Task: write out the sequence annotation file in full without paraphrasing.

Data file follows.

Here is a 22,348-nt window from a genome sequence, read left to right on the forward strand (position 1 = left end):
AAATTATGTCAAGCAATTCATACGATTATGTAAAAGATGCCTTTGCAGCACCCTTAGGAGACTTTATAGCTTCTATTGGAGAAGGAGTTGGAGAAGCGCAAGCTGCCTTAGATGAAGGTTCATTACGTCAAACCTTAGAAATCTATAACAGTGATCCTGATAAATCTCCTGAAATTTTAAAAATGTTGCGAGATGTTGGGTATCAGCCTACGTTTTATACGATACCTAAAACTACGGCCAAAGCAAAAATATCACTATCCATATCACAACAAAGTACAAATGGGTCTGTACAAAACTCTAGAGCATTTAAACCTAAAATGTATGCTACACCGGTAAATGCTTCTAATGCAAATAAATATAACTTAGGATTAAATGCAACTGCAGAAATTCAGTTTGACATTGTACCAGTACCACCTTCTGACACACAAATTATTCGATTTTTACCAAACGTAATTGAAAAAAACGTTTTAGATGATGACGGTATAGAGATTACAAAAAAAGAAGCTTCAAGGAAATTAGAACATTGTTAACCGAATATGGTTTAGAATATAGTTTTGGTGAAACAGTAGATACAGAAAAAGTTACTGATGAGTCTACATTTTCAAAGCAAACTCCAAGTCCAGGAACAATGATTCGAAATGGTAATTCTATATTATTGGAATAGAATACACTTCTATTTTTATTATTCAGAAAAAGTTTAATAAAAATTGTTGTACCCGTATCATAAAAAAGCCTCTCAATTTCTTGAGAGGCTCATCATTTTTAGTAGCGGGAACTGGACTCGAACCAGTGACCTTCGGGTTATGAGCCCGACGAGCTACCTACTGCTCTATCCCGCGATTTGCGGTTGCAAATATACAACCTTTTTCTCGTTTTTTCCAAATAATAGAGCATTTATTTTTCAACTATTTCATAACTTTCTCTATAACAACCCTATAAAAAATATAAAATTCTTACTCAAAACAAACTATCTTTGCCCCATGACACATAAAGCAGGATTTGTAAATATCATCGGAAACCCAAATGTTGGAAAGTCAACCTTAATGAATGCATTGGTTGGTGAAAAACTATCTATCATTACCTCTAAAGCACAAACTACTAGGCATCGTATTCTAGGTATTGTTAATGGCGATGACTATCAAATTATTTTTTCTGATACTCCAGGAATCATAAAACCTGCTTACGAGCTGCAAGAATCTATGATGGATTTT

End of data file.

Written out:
Here is a 22,348-nt window from a genome sequence, read left to right on the forward strand (position 1 = left end):
AAATTATGTCAAGCAATTCATACGATTATGTAAAAGATGCCTTTGCAGCACCCTTAGGAGACTTTATAGCTTCTATTGGAGAAGGAGTTGGAGAAGCGCAAGCTGCCTTAGATGAAGGTTCATTACGTCAAACCTTAGAAATCTATAACAGTGATCCTGATAAATCTCCTGAAATTTTAAAAATGTTGCGAGATGTTGGGTATCAGCCTACGTTTTATACGATACCTAAAACTACGGCCAAAGCAAAAATATCACTATCCATATCACAACAAAGTACAAATGGGTCTGTACAAAACTCTAGAGCATTTAAACCTAAAATGTATGCTACACCGGTAAATGCTTCTAATGCAAATAAATATAACTTAGGATTAAATGCAACTGCAGAAATTCAGTTTGACATTGTACCAGTACCACCTTCTGACACACAAATTATTCGATTTTTACCAAACGTAATTGAAAAAAACGTTTTAGATGATGACGGTATAGAGATTACAAAAAAAGAAGCTTCAAGGAAATTAGAACATTGTTAACCGAATATGGTTTAGAATATAGTTTTGGTGAAACAGTAGATACAGAAAAAGTTACTGATGAGTCTACATTTTCAAAGCAAACTCCAAGTCCAGGAACAATGATTCGAAATGGTAATTCTATATTATTGGAATAGAATACACTTCTATTTTTATTATTCAGAAAAAGTTTAATAAAAATTGTTGTACCCGTATCATAAAAAAGCCTCTCAATTTCTTGAGAGGCTCATCATTTTTAGTAGCGGGAACTGGACTCGAACCAGTGACCTTCGGGTTATGAGCCCGACGAGCTACCTACTGCTCTATCCCGCGATTTGCGGTTGCAAATATACAACCTTTTTCTCGTTTTTTCCAAATAATAGAGCATTTATTTTTCAACTATTTCATAACTTTCTCTATAACAACCCTATAAAAAATATAAAATTCTTACTCAAAACAAACTATCTTTGCCCCATGACACATAAAGCAGGATTTGTAAATATCATCGGAAACCCAAATGTTGGAAAGTCAACCTTAATGAATGCATTGGTTGGTGAAAAACTATCTATCATTACCTCTAAAGCACAAACTACTAGGCATCGTATTCTAGGTATTGTTAATGGCGATGACTATCAAATTATTTTTTCTGATACTCCAGGAATCATAAAACCTGCTTACGAGCTGCAAGAATCTATGATGGATTTT